(HealthDay News) – On-treatment related change in the bone scan index (BSI) is strongly associated with survival in patients receiving chemotherapy for metastatic prostate cancer, according to a study published online January 9 in the Journal of Clinical Oncology.

Elizabeth R. Dennis, of the Memorial Sloan-Kettering Cancer Center in New York City, and colleagues retrospectively examined serial bone scans from 88 patients with castration-resistant metastatic prostate cancer who were enrolled in four clinical trials. BSI was calculated at baseline and at three and six months on treatment, and the change in BSI was evaluated with respect to survival and compared with prostate-specific antigen (PSA) as an outcome measure.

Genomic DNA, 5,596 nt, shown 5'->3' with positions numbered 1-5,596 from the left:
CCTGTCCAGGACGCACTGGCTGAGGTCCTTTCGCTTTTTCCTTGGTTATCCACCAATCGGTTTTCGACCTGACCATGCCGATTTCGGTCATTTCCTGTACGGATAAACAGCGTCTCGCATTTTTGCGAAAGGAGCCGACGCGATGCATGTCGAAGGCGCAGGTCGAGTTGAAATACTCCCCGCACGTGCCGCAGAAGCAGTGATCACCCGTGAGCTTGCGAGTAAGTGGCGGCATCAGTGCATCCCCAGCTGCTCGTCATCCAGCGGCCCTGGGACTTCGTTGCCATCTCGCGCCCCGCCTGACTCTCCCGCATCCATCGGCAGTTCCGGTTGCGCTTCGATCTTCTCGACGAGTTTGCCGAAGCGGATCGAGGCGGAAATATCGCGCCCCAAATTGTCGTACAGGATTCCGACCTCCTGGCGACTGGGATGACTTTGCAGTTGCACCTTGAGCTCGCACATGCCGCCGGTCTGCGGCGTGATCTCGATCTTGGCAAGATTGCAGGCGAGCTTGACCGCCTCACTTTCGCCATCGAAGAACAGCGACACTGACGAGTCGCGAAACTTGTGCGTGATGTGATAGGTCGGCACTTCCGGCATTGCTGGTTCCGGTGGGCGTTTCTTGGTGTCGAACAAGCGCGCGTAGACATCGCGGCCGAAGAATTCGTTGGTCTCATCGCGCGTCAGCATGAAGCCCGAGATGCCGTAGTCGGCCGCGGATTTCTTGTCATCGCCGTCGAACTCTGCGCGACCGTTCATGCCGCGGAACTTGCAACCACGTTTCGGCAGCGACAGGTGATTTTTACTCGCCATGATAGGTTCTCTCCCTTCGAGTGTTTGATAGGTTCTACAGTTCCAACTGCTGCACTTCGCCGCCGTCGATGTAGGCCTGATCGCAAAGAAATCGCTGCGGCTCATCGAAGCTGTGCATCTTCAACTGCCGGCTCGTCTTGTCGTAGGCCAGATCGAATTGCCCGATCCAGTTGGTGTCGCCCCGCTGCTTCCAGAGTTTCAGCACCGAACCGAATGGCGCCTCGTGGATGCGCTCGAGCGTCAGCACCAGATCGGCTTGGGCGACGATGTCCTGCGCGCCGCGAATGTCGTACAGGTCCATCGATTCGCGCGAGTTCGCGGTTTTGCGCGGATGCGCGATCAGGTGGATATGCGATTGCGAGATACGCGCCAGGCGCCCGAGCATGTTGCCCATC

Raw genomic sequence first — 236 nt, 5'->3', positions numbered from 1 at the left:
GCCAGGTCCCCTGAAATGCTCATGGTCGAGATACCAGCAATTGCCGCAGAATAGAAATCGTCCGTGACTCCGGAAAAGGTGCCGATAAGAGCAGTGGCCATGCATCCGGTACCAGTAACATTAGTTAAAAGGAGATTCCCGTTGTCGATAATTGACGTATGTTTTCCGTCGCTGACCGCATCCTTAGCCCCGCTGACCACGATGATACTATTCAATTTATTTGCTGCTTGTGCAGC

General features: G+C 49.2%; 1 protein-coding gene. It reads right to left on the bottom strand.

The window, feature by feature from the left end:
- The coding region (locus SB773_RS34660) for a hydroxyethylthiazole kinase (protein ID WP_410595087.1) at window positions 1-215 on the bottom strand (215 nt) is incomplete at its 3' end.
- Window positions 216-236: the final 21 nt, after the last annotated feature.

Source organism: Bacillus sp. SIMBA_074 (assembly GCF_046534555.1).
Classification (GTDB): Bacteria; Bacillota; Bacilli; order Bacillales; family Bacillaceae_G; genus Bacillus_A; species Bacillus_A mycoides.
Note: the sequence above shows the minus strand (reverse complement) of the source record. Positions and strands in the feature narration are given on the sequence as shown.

The researchers found that, in the univariate analysis, survival was predicted by the log percent change in BSI from baseline to three and six months on treatment (hazard ratio [HR], 2.44 and 2.54, respectively), with a doubling in BSI resulting in a 1.9-fold elevated risk of death. At six months of treatment, the log percent change in PSA was also associated with survival (HR, 1.298). In the bivariate analysis, when adjusting for PSA, a change in BSI was prognostic at three and six months on treatment (HR, 2.368 and 2.226, respectively), but PSA was not prognostic when adjusting for BSI.

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“These data furnish early evidence that on-treatment changes in BSI are a response indicator and support further exploration of bone scintigraphy as an imaging biomarker in castration-resistant metastatic prostate cancer,” the authors write.

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